This finding is not just crucial for identifying potential successful new businesses or understanding the development of social enterprises. It also has important implications for policy and private sector development support, especially in developing countries. For example, I found that many social enterprises in developing countries have survived by utilising their connections or networks to access grants or other support from international donors. Similarly, these small businesses also engaged networks to access forms of social resources or engage their communities. As social enterprises face additional challenges connected to the COVID-19 pandemic, they will likely continue to engage these networks. In fact, if and how they engage networks may be crucial to their survival.

Glimpses of hope

Over one year later, we still very much struggling. I, personally, am still struggling to adapt, to cope, and to persevere. Like many women, I have struggled with anxiety, loneliness, and depression during the COVID-19 pandemic. I am also one of many women who has benefitted from assistance from a therapist: something which I am happy to see increasingly normalised and encouraged.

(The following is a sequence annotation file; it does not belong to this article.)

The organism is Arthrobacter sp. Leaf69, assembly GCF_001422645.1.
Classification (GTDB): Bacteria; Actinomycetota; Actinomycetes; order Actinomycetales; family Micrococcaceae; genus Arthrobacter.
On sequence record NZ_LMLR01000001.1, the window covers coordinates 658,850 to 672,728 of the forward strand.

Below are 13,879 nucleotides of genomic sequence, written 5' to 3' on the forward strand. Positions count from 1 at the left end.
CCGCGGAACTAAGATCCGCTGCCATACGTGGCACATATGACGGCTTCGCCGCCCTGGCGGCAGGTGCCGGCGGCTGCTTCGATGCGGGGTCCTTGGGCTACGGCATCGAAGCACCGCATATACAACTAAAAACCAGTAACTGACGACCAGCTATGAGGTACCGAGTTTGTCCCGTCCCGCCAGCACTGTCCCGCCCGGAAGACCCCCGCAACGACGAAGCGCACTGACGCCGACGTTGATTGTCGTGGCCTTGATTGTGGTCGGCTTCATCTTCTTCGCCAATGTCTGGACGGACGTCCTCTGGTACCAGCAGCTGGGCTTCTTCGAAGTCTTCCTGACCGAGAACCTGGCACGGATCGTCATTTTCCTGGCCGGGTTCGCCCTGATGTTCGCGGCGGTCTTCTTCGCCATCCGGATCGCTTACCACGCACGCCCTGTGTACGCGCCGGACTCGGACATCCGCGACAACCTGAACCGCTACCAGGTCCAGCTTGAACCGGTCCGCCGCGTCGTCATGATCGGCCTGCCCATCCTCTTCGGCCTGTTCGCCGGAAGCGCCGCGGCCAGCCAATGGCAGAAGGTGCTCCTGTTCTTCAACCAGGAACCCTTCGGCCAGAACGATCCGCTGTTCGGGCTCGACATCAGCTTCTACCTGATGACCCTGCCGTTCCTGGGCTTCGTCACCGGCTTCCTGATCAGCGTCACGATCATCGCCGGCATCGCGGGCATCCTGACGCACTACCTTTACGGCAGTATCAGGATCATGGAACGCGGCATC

At the same time,this crisis has opened my mind to new ideas, and renewed my commitment to explore key social and environmental dimensions within entrepreneurship. I have also discovered newways to work and to continue pursuing my love of research.

For example, I have developed a morning routine which gives me uninterrupted time for research before my family starts their day. I have also prioritised hobbies such as swimming, yoga, and arts which have helped me to clear my mind and stay healthy.

As we celebrate another International Women’s Day, I hope that my experience can encourage other women to pursue their dreams and to see challenges not just as obstacles, but as opportunities. It is within this challenges that we often make our greatest discoveries. I cannot wait to see what we may learn and discover next.